Using Kawhi or George as a roll or pop man is also an easy way to get them into empty side isolation sets. Rondo quickly pivots from attacking off the screen to throwing the entry pass in the perfect spot for Kawhi to rise over RJ Barrett.
Lue has also used Rondo as a roll man. He operates in this 4 on 3 after George’s pull-up gravity forces a double.
Simply explaining the various scripted plays he runs does not fully capture Rondo’s effect, though. The magic lies in the improvisational reads that bubble up every game. When the Clippers surround him with this many read-and-react shooters who make smart cuts, Rondo threads needles and adds a few extra points per 100 possessions.
The Clippers success with this look makes me wonder why teams without a LeBron or Luka-level mega creator don’t play this way. One explanation is that the NBA sometimes lags behind lower levels when it comes to out-of-the-box schemes. The bigger reason is that the Clippers are one of the few teams who can play this way and still hold up on defense. Henry elaborates on this in his piece.
In my estimation, players who are most capable of contributing in this way are typically those we think of as wings or guards — guys who are often 6’9″ or shorter are typically the only ones who possess the necessary movement skills to routinely exploit closeouts. There are plenty of notable exceptions, but those are also typically the players we consider to be the best in the world.exposing the blueprint pt. 2 by Henry ward
This quote helps explain the true value of Paul George and Kawhi Leonard. Wing-sized “3-and-D” guys are highly sought after because they unlock scheme versatility on both ends. Kawhi and George are essentially supercharged “3-and-D” guys who provide a ton of shot making over replacement level. To quote Ben Taylor on his Sense and Scalability appearance, “Instead of asking Kawhi to be LeBron, or Paul George to be LeBron, you’re asking them to do things that they’re going to be significantly better than any average or replacement player at doing, and in that way you’re lifting up their star power.” Nobody on the Clippers is overtaxed and, as a result, they can play to their overwhelming strengths.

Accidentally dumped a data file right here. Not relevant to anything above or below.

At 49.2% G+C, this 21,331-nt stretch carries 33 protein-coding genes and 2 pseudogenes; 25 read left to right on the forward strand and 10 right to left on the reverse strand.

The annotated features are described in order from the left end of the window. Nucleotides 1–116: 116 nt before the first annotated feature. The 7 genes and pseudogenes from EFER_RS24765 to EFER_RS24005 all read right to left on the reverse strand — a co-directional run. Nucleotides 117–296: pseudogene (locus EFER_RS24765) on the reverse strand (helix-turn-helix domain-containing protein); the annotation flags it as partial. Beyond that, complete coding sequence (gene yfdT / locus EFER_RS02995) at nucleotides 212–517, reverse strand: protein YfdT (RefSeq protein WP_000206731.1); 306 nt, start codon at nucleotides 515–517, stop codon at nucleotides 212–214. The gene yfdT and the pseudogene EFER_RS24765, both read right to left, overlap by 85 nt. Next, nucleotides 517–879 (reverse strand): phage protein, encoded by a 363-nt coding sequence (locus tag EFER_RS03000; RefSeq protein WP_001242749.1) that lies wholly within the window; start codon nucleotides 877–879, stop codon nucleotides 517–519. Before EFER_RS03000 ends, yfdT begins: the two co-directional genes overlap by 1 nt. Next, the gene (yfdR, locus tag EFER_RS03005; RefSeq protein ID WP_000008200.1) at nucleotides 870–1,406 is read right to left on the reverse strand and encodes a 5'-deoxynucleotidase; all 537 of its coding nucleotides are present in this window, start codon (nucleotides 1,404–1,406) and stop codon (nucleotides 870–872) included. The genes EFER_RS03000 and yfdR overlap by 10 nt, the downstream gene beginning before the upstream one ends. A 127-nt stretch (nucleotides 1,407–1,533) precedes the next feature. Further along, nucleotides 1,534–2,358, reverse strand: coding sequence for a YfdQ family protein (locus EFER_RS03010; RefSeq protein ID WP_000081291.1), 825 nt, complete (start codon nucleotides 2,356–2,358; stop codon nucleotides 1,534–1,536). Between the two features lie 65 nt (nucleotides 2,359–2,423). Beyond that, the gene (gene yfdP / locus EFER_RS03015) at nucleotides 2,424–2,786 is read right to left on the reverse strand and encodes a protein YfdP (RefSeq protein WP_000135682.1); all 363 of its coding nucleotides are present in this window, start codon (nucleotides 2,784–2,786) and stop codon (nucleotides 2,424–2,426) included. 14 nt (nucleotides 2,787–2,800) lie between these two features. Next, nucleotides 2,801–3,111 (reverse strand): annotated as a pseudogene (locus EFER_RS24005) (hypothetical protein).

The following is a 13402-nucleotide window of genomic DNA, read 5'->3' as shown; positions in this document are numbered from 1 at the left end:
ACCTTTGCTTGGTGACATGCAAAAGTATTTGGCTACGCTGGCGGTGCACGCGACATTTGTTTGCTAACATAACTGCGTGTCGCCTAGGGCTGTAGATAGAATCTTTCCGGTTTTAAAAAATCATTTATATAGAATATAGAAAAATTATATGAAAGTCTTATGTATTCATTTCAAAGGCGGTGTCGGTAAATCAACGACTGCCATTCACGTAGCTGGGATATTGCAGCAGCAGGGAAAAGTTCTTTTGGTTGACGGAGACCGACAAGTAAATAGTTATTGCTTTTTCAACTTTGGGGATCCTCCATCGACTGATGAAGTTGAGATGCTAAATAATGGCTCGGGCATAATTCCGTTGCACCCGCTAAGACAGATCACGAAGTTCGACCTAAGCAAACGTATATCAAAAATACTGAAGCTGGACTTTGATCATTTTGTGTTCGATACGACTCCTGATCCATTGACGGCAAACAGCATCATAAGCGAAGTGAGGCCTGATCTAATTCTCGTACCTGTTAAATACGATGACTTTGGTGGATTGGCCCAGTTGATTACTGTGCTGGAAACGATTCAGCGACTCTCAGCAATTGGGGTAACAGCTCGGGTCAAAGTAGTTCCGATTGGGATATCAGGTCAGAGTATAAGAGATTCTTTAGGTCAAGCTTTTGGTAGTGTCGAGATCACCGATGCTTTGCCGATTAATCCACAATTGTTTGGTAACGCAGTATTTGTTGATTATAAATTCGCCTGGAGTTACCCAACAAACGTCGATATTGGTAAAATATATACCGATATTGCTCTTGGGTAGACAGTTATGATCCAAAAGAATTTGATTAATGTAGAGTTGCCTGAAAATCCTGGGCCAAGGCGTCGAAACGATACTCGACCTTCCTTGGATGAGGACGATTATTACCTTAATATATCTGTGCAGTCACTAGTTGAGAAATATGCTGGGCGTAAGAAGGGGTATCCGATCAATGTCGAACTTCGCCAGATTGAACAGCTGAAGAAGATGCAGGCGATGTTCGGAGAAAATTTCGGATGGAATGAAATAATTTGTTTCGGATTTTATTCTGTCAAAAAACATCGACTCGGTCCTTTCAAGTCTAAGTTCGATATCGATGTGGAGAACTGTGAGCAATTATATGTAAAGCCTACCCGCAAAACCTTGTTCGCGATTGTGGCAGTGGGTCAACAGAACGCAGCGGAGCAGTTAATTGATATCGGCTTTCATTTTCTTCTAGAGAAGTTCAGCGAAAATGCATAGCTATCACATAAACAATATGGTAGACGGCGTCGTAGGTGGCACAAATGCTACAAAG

Nicolas Batum is another 6’8″ forward whose skill set is optimized. He continues plays with quick passing and closeout attacking. On defense, Batum plugs holes on the perimeter and at the rim with smart rotations. Not every team has one 6’8″ player this skilled, let alone three. The midseason acquisition of DeMarcus Cousins has given the Clippers a center-sized player who can shoot, dribble, and pass. Cousins is not known for his defense, especially at this stage of his career, but he provides the necessary inside presence on that end and fits like a glove into the second unit offense. How many other seven footers can do this?
This is not even to mention Terance Mann and Serge Ibaka, who can also shoot and make quick decisions off the catch. The recently recovered Ibaka might actually be a downgrade on offense from Cousins in the context of this scheme. He can make quick passes and shoot, but Cousins’ closeout attacking ability for his size always has been and has continued to be an outlier.
That being said, I think some offensive sacrifice from playing Ibaka is worth it to bolster the second unit defense. If they need an injection of offense, they can still bring in Boogie as a change-of-pace third center. Ty Lue confirmed that Zubac will continue to start even with Ibaka back. Zubac and Rondo together is certainly more than viable, but having a non-shooting big with the second unit limits some of the passing angles that arise from a five-out offense. The starting unit of Patrick Beverley, George, Kawhi, Marcus Morris, and Zubac plays a traditional NBA pick and roll-heavy offense. Zubac’s skill set works better for that.
It will also make sense for Marcus Morris to play with the second unit as little as possible. Morris works as a floor spacer in a traditional heliocentric offense that limits his creation duties to bailout isolation scorer. He is a flamethrower from the corner, hitting 54% of his looks there this year per Cleaning the Glass, and he provides stout on-ball defense. However, in situations where it would be best for him to foster ball movement with quick decisions, he sometimes stops the ball and isolates. He is certainly capable of some nice “one more” passing reads, but he does not make them as often as Batum or Mann.
Will this stylistic shift matter for their title chances? I do not love that question. Championship or bust is a good internal team goal, but applying that framing as a fan makes analyzing stylistic shifts overly reductive. I do not know if this style will lead them to a championship, but I feel different about this Clippers team. They have provided an answer for their lack of that universal remote player and quieted my skepticism.